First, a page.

"Only those with evil designs would consign the people to thinking and behaving a certain way, so they could keep them quiet, docile—and dumb."
Four universities deplored the statement of the Armed Forces of the Philippines (AFP) Southern Luzon Command chief and National Task Force to End Local Communist Armed Conflict (NTF-ELCAC) spokesman Lt. Gen. Antonio Parlade Jr., who claimed in a radio interview Saturday that 18 universities were serving as recruitment havens for members of the New People’s Army.
Among the 18 are Far Eastern University, De La Salle University, University of Santo Tomas and Ateneo de Manila University,
FEU president Dr. Michael Alba, DLSU president Br. Raymundo Suplido, FSC UST vice rector Fr. Isaias Tiongco, O.P.,and ADMU president Fr. Roberto Yap, SJ., in a joint statement, said their respective universities “neither promote nor condone recruitment activities of the NPA and, indeed, of any movement that aims to violently overthrow the government.”
The university heads said Parlade’s accusations are old—he first made this claim in 2018—but remain irresponsible, because they were made without proof. Parlade said then that the recruitment aimed to overthrow the Duterte administration.
“We value Filipinos’ basic Constitutional rights of speech, thought, assembly and organizations. As universities with high aspirations for our country, we seek to direct our students to engage in acts that contribute to the strengthening of social cohesion, defend the country’s democratic institutions and promote nation building,” they said.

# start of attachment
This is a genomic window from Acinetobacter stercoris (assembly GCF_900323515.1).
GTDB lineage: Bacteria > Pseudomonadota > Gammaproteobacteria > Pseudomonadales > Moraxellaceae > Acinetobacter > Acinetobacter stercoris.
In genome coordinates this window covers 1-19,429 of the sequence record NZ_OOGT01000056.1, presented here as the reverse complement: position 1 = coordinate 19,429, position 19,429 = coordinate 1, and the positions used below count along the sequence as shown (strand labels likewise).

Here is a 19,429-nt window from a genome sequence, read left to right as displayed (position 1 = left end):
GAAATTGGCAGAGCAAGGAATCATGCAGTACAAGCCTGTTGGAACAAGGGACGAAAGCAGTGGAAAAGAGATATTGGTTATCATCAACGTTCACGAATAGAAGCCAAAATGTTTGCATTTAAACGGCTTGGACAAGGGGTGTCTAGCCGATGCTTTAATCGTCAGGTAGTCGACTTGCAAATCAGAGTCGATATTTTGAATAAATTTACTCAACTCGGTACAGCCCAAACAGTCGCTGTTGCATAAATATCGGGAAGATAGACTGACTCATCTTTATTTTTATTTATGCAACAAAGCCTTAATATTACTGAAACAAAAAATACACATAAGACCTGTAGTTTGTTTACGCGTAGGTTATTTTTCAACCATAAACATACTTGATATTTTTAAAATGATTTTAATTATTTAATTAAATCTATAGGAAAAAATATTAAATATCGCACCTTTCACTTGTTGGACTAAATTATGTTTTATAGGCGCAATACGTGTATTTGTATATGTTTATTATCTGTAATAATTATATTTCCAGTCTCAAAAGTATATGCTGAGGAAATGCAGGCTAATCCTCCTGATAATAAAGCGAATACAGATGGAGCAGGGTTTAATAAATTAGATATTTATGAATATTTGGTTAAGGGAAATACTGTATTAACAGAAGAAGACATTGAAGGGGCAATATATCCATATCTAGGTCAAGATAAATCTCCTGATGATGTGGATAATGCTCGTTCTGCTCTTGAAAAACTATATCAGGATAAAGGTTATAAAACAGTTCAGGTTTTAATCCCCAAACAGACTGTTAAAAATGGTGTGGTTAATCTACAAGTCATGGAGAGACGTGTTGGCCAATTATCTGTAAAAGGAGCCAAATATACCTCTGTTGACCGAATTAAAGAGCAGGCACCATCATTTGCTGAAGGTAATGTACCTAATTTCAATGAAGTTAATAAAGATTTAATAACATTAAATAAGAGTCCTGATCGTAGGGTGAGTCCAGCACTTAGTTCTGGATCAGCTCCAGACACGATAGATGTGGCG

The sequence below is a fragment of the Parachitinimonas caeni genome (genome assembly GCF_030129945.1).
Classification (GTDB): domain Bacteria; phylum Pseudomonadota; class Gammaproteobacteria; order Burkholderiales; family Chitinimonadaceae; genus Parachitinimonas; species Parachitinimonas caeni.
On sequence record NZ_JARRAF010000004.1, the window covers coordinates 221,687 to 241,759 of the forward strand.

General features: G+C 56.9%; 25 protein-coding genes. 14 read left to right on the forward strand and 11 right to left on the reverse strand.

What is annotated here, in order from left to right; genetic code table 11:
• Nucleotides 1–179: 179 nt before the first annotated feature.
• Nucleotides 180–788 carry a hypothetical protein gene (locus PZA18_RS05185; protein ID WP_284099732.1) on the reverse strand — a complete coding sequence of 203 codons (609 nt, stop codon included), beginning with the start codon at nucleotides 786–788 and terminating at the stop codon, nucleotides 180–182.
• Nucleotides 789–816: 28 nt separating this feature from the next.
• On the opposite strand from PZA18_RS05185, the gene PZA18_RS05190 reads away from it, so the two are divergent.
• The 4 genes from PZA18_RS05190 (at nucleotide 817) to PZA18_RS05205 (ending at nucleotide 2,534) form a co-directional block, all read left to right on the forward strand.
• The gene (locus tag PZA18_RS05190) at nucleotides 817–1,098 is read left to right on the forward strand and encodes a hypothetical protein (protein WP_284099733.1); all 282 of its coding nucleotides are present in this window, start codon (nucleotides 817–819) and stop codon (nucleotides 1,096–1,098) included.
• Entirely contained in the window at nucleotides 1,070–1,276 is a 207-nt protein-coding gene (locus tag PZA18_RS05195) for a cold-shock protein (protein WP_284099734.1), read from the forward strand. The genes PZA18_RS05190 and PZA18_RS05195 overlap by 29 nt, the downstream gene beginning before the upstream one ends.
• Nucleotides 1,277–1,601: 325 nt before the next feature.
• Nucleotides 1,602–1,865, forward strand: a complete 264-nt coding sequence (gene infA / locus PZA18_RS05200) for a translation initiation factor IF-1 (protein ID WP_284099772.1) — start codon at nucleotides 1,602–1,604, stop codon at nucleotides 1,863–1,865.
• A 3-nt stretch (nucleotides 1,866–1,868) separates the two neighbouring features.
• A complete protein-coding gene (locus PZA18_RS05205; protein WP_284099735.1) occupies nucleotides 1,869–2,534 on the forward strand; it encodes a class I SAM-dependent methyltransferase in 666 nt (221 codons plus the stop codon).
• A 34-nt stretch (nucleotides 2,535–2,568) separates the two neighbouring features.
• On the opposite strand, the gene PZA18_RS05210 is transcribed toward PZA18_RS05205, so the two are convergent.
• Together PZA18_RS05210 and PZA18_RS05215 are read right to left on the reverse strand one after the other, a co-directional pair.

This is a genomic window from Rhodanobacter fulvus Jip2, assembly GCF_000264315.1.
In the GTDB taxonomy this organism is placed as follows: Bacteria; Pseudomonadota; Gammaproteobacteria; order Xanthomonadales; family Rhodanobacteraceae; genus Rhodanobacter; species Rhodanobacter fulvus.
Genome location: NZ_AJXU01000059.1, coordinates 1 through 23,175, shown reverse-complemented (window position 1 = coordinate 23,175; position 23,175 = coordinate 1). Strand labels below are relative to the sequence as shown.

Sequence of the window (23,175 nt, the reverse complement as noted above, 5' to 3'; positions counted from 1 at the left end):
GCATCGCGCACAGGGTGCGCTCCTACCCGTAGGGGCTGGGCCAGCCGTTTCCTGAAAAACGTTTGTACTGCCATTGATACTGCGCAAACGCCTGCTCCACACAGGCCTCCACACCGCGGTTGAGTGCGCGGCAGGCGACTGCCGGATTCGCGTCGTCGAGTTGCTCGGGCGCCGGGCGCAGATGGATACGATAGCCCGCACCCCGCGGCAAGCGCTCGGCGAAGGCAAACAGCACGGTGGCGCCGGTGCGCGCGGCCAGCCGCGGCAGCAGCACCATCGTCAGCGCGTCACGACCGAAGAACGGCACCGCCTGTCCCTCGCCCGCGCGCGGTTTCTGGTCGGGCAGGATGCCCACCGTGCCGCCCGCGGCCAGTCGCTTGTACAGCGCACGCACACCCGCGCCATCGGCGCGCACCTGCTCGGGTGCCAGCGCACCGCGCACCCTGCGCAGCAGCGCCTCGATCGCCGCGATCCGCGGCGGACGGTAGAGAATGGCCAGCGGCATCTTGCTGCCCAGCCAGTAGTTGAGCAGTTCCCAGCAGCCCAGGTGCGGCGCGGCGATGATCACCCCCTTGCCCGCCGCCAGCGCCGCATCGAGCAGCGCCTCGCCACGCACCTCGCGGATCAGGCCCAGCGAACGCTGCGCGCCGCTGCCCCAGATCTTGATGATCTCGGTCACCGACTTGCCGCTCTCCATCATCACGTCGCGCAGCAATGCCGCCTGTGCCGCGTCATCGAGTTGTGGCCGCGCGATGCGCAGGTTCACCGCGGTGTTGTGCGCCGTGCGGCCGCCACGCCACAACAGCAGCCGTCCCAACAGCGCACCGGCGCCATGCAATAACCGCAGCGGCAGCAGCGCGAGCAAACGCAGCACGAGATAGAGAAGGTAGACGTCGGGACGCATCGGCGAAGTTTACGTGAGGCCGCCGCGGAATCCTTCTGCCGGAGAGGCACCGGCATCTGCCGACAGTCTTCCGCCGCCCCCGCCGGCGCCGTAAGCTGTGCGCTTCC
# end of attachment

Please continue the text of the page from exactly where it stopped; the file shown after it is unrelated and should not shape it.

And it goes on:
“As institutions of higher learning that are stewards of the youth, repositories and producers of knowledge, and builders of communities, we must retain independence and autonomy from the State and other social institutions.”
Parlade’s rehashed accusations come on the heels of a letter from Department of National Defense Chief Delfin Lorenzana informing University of the Philippines President Danilo Concepcion that the agency had unilaterally terminated a 1989 accord that prevents the military and the police from entering the premises of any UP campus without first notifying the UP administration. Lorenzana made the same charge – that UP students were being targeted for recruitment by the NPA.
The backlash to this decision was great, widespread and immediate, not only from members of the UP community but from anyone who sees through the ploy to retaliate at an institution that encourages social consciousness, critical thinking and free expression.
Now it’s the turn of the other schools, perhaps in an attempt to show the government is not only zeroing in on UP.
But if UP, the four universities and all other institutions of higher learning did not encourage their students to expand their learning from their books to actual events happening in the country, they would be reneging on their mandate. Schools, after all, should not merely tell their students what to think or say. They should instead teach them how to form their own opinions and why they should care about society and their fellowmen.
We share the indignation at the government’s gall to accuse these schools without so much as an incident of proof. There is a pandemic raging. People are losing their livelihoods. Corruption is as rampant as ever.
It is when young people stop thinking for themselves, merely parrot government-friendly lines, and become apathetic to the plight of others that we should all be concerned. Only those with evil designs would consign the people to thinking and behaving a certain way, so they could keep them quiet, docile—and dumb.